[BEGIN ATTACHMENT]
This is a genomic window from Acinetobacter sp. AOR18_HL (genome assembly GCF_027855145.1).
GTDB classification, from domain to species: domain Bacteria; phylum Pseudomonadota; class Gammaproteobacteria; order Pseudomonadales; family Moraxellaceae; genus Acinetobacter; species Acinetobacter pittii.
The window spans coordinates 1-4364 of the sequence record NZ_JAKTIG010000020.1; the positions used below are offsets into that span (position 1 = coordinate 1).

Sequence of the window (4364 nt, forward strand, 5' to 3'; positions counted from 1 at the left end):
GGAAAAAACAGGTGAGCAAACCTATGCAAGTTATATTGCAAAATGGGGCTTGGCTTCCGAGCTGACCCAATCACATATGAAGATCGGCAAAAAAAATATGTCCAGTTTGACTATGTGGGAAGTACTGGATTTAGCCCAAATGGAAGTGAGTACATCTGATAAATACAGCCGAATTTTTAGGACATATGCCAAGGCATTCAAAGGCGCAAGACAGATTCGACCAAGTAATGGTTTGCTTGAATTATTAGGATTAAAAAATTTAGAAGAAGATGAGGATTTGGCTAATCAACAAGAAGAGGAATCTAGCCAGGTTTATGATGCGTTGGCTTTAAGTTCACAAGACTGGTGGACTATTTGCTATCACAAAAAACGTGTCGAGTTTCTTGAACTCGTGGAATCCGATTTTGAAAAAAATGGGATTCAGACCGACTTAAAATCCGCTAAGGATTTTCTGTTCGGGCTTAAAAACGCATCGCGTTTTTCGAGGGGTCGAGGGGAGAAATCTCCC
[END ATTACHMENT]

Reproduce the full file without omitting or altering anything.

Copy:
This is a genomic window from Acinetobacter sp. AOR18_HL (genome assembly GCF_027855145.1).
GTDB classification, from domain to species: domain Bacteria; phylum Pseudomonadota; class Gammaproteobacteria; order Pseudomonadales; family Moraxellaceae; genus Acinetobacter; species Acinetobacter pittii.
The window spans coordinates 1-4364 of the sequence record NZ_JAKTIG010000020.1; the positions used below are offsets into that span (position 1 = coordinate 1).

Sequence of the window (4364 nt, forward strand, 5' to 3'; positions counted from 1 at the left end):
GGAAAAAACAGGTGAGCAAACCTATGCAAGTTATATTGCAAAATGGGGCTTGGCTTCCGAGCTGACCCAATCACATATGAAGATCGGCAAAAAAAATATGTCCAGTTTGACTATGTGGGAAGTACTGGATTTAGCCCAAATGGAAGTGAGTACATCTGATAAATACAGCCGAATTTTTAGGACATATGCCAAGGCATTCAAAGGCGCAAGACAGATTCGACCAAGTAATGGTTTGCTTGAATTATTAGGATTAAAAAATTTAGAAGAAGATGAGGATTTGGCTAATCAACAAGAAGAGGAATCTAGCCAGGTTTATGATGCGTTGGCTTTAAGTTCACAAGACTGGTGGACTATTTGCTATCACAAAAAACGTGTCGAGTTTCTTGAACTCGTGGAATCCGATTTTGAAAAAAATGGGATTCAGACCGACTTAAAATCCGCTAAGGATTTTCTGTTCGGGCTTAAAAACGCATCGCGTTTTTCGAGGGGTCGAGGGGAGAAATCTCCC